Isai Scheinberg, the Founder of PokerStars, has been arrested by federal authorities after turning himself in last week.
Scheinberg Released on $1 Million Bail, Negotiating Deal
Isai Scheinberg, the founder of PokerStars has surrendered to federal authorities. The 73-year-old has been charged with various gambling and financial crimes over the years, including money laundering and bank fraud.
On January 17, Scheinberg pleaded not guilty in court on January 17th, and was released from police custody on $1 million bail. His travel will be restricted to only New York and Washington, D.C., as he has surrendered his passports to the authorities.
The Long Saga of Isai Scheinberg
Isai and his son Mark Scheinberg founded PokerStars in 2001. The pair originally operated the brand from Costa Rica and the Isle of Man, but a wrench was thrown into the works in 2006 when the UIGEA (Unlawful Internet Gambling Enforcement Act) was passed by American lawmakers.
Despite it being made illegal for PokerStars to operate in the United States, the Scheinbergs continued to run their site. By 2010, their brand was bringing in $1.4 billion in revenue. Most banks were reluctant to process online gambling payments, but some managed to get around legal scrutiny by obscuring transactions to do with online poker.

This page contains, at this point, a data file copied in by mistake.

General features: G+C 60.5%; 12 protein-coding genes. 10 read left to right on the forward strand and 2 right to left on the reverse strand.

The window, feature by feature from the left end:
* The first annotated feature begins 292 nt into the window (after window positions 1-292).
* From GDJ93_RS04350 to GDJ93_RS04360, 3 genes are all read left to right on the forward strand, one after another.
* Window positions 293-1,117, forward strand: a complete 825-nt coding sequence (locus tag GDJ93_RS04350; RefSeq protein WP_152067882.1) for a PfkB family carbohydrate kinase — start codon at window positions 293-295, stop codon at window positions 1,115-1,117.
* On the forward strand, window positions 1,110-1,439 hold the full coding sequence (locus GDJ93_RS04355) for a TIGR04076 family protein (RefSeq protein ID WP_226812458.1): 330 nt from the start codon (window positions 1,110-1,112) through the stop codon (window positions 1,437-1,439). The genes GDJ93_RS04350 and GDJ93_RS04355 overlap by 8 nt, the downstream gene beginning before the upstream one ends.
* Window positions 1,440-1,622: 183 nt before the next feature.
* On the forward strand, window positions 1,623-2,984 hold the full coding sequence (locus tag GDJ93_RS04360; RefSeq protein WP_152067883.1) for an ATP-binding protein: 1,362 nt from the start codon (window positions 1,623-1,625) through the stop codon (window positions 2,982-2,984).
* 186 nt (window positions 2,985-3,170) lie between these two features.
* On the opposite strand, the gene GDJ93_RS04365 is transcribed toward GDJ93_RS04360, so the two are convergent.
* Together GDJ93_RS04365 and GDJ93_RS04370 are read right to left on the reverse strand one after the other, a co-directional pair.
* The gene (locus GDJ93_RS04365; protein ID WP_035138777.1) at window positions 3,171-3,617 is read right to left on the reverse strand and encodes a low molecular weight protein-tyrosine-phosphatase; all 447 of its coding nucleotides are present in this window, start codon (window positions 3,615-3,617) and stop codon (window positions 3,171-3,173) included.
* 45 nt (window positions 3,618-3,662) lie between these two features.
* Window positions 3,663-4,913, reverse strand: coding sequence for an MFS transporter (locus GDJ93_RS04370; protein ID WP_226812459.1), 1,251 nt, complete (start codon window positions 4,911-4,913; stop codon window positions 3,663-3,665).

So, in April 2011, federal authorities personally shut PokerStars and other American-facing online poker sites down – a day famously known as “Black Friday” in the online gambling world. At that time, many professionals in the online poker world were charged with gambling-related crimes, former executives from Full Tilt Poker.
PokerStars then began operating outside of the United States, and paid the American government over $730 million to settle the lawsuit that has been filed against them. Scheinberg sold his take in PokerStars to Amaya Gaming in 2014 and has since evaded American authorities.
A few months ago, extradition proceedings were launched when Scheinberg visited Switzerland. At first, he contested it, but eventually decided to turn himself in.
What Happens Next?
Now that Scheinberg has been released on bail, he will have to face the charges that have been filed against him. Federal prosecutor Olga Zverovich stated that the US government and Scheinberg are quite far along in negotiating a deal.
The maximum penalty for violation of the UIGEA is five years in prison and a $250,000 fine – or twice the gross gain/loss for each charge. The maximum penalty for wire fraud is 30 years in prison and a $1 million prize, and 20 years for money laundering.
This is going to be an incredibly interesting case, as Scheinberg is the last of the gaming executives indicted on Black Friday to be arrested. The gaming industry will be watching closely to see what kind of deal Scheinberg strikes up.